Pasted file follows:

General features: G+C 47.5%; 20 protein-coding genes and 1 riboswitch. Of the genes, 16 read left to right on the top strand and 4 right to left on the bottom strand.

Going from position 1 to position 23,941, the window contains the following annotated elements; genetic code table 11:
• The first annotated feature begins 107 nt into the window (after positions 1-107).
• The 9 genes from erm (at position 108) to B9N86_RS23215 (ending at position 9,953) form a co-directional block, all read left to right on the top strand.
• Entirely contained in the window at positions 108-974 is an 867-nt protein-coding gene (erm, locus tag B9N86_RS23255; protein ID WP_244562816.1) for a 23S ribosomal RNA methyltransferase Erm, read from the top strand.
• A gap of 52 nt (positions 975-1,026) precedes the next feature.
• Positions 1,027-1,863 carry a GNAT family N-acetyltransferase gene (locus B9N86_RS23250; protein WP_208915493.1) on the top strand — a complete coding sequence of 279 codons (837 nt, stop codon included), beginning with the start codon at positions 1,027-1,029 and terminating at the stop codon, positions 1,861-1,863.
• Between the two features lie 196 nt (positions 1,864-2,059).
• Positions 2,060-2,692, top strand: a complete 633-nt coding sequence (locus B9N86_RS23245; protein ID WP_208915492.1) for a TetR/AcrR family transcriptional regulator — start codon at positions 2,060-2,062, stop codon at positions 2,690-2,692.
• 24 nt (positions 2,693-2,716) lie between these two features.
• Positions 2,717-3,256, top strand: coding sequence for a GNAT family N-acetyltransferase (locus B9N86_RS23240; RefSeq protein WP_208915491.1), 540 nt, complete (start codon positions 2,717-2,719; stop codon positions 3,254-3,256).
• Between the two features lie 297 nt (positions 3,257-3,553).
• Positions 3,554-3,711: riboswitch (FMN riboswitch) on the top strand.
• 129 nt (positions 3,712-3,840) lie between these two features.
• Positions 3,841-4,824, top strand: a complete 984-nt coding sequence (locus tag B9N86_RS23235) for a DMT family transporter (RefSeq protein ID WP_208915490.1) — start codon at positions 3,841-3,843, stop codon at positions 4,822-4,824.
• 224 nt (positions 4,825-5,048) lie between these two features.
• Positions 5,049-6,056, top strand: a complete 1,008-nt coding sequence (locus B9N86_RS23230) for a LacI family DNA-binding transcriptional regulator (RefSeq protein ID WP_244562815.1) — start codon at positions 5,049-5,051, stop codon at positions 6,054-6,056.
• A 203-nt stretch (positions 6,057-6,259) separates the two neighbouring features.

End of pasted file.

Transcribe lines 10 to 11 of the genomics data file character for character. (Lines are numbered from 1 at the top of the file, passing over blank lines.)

• 24 nt (positions 2,693-2,716) lie between these two features.
• Positions 2,717-3,256, top strand: coding sequence for a GNAT family N-acetyltransferase (locus B9N86_RS23240; RefSeq protein WP_208915491.1), 540 nt, complete (start codon positions 2,717-2,719; stop codon positions 3,254-3,256).